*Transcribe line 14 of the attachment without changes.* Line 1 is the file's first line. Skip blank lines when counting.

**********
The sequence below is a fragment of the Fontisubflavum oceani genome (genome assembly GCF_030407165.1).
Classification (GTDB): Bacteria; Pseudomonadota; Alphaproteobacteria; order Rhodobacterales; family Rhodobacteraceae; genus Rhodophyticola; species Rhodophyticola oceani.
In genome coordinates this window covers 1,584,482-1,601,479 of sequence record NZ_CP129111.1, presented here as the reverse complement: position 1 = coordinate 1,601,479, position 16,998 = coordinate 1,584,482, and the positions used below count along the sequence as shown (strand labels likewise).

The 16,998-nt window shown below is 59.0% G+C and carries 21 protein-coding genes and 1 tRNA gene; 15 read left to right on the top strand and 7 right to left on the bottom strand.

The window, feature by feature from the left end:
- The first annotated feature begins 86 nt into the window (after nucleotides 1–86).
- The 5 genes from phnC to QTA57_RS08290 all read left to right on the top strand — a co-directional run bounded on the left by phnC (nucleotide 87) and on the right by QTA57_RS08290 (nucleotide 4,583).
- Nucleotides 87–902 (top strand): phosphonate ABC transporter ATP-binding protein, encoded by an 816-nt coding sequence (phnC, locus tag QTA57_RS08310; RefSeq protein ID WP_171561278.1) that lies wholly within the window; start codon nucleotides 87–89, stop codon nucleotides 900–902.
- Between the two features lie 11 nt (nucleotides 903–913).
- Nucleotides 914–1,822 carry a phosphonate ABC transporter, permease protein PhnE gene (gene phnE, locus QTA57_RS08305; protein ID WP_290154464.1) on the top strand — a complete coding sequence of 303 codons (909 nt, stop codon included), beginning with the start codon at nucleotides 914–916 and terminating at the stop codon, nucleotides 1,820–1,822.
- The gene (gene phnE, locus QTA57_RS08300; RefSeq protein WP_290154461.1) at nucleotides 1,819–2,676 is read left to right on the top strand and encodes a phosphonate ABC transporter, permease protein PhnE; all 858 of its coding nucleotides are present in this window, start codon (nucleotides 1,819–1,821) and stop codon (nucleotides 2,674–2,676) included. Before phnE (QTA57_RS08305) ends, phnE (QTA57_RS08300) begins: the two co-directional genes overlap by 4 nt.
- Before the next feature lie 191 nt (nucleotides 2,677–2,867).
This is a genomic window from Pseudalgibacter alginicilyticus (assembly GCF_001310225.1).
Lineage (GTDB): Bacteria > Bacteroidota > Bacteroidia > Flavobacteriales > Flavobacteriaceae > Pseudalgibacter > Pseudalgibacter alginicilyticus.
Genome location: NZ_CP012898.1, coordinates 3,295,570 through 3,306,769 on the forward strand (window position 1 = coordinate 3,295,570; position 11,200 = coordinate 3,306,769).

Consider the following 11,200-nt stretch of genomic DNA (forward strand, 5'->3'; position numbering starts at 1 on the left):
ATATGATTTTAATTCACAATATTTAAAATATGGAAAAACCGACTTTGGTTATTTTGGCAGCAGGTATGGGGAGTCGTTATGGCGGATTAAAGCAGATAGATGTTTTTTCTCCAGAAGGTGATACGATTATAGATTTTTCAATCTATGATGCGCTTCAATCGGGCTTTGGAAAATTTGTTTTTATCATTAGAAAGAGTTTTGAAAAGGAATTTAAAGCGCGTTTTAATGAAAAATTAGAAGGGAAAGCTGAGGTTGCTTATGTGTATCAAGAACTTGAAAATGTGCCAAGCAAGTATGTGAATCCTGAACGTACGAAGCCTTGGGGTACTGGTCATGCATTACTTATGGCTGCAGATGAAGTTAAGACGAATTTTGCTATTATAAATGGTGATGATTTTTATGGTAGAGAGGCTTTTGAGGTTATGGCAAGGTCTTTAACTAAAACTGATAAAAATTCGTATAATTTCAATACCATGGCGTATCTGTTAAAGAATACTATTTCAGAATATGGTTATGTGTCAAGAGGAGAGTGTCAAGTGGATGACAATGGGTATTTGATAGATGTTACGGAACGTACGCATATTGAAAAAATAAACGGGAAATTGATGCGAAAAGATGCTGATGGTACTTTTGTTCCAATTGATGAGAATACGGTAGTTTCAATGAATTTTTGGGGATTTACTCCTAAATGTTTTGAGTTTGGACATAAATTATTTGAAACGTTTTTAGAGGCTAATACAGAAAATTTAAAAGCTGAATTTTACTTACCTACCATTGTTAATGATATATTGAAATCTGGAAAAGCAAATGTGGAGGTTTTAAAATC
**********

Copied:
Lineage (GTDB): Bacteria > Bacteroidota > Bacteroidia > Flavobacteriales > Flavobacteriaceae > Pseudalgibacter > Pseudalgibacter alginicilyticus.